Stress and burnout can be due to a career path that – deep down – does not make you happy. Sincerely listening to your feelings, daring to discuss them and acting on them…. That takes guts.
The Dutch may be among the happiest citizens in the world, but research by the Ministry of Social Affairs also shows that more than a third of sick leave is due to stress and that one million Dutch people struggle with burnout symptoms. Living according to personal drives can help, says coach and speaker Wout Plevier.
‘By living from personal drives you increase awareness about whether you are still working and living as you would like to. A person who knows his personal motivations can better gauge whether he is still doing the important but perhaps not urgent tasks and not participating in the rat race of speed, performance and results.
Stress and burnout can be due to a career path that – deep down – does not make you happy
Personal drives are your values. Personal drives directly affect your motivation, attitude, preferences and also the things you care about. Your values. ‘They are virtually immutable, but they can change through the influence of time, life experience or through a violent event. Actually, they are created by experiences you have gone through and to which you have come to attach certain beliefs. They determine how you tend to react to certain situations. (Source: Intermediair)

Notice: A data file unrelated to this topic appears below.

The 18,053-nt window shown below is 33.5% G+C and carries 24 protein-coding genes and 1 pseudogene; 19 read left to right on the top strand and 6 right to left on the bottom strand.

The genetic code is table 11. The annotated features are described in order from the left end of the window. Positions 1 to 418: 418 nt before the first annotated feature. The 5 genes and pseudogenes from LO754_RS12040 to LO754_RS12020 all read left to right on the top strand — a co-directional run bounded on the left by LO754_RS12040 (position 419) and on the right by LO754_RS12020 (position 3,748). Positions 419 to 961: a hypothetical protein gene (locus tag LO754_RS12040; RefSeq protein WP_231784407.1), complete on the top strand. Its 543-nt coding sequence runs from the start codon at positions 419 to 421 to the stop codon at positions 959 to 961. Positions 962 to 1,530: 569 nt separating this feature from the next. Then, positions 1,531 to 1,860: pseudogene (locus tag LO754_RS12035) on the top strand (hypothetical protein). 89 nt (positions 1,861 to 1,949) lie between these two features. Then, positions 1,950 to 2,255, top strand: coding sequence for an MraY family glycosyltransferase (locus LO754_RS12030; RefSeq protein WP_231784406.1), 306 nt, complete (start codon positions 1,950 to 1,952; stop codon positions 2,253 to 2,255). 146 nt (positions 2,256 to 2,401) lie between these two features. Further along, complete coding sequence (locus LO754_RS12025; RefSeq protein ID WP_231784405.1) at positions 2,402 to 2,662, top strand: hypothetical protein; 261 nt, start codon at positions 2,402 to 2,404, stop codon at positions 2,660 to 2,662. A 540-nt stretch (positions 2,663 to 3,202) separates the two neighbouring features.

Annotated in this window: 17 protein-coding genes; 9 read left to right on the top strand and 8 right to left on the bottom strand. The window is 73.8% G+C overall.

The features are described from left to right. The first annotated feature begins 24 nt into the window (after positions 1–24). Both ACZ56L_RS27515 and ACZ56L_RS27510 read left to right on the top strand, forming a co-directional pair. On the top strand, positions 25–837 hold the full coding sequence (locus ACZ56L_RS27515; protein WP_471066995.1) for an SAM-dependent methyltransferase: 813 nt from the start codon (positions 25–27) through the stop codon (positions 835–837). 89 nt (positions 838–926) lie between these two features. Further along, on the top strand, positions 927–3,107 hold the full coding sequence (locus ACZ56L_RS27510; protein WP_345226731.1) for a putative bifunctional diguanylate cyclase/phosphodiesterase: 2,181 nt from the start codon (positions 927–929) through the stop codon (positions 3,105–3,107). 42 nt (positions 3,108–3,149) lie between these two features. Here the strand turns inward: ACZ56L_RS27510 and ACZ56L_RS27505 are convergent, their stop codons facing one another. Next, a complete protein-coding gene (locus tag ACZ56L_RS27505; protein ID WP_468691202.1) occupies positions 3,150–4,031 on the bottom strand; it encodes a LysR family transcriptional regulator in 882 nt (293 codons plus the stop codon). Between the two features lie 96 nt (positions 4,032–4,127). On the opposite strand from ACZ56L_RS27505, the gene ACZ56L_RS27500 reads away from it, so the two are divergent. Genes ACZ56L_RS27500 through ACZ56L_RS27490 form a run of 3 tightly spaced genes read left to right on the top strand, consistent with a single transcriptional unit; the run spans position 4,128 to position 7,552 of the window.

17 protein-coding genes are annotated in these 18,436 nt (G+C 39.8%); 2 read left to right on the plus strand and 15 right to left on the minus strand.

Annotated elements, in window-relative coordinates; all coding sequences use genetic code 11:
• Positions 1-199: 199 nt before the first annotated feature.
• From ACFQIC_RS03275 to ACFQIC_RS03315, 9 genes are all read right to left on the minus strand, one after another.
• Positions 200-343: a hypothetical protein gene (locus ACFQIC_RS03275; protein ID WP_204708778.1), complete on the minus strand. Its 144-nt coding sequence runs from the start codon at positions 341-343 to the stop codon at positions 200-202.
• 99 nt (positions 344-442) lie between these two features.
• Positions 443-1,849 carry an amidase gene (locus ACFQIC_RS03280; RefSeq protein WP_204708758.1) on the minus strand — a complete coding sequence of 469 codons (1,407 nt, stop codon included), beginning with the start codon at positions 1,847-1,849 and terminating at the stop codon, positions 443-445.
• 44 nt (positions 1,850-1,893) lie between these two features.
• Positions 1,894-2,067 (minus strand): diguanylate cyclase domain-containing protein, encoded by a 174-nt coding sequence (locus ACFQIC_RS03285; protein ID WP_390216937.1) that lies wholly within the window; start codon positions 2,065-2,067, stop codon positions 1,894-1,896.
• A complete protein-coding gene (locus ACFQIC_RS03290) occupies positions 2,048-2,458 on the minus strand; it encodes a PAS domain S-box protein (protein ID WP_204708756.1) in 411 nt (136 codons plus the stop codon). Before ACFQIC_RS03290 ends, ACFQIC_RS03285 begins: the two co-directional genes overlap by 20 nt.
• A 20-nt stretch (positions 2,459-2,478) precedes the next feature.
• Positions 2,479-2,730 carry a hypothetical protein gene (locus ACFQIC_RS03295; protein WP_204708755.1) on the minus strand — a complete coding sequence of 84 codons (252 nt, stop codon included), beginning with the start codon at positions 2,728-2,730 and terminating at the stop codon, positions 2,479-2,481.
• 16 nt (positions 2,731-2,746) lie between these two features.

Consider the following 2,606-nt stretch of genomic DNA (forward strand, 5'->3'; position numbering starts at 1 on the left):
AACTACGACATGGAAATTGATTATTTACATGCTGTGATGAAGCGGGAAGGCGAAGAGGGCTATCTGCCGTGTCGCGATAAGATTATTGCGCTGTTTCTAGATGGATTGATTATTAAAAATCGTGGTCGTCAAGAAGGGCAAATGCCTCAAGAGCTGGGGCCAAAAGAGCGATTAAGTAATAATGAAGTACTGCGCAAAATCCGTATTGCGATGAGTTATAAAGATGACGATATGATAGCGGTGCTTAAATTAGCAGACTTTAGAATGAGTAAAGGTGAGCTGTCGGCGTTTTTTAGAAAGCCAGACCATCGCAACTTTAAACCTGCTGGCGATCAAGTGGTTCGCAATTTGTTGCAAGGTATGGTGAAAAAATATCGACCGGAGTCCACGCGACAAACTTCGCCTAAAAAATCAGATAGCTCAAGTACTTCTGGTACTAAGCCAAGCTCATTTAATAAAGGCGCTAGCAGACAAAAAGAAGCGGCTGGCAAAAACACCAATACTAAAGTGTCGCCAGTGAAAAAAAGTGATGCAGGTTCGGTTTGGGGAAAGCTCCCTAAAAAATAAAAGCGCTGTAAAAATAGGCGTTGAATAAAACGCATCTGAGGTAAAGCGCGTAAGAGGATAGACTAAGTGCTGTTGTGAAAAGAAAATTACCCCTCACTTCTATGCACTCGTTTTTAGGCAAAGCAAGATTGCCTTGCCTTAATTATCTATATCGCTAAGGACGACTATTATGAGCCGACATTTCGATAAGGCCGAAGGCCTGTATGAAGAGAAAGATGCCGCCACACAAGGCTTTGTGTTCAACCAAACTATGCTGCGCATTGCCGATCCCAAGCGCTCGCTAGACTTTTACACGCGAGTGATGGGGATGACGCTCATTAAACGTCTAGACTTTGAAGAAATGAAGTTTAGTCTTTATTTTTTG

What determines how happy you are? Science shows that differences in happiness in rich, stable countries are determined 40 percent by genetic differences, 10 percent by circumstances (think income) and 50 percent by people’s own choices. Ap Dijksterhuis: “Making others happy is the most effective way to become happy. That is a strategy of all times. But there are several ways. For example, if you have more money than you need, it is better to spend it on experiences than on ‘stuff.’ In addition, try to spend most of your free time actively rather than passively. Try to do things for which you are intrinsically motivated, such as a fun hobby. And when you can incorporate the latter into your work, that’s especially nice.” Dijksterhuis: “Happiness at work actually leans on two different pillars: purpose (meaning that you are doing something good) and fun (having fun in what you are doing). When the two are in balance, you are usually happy in your work. (Source: PW Magazine).
Happiness is also mostly about (daring to) make choices. Following your feelings and living from your personal drives.
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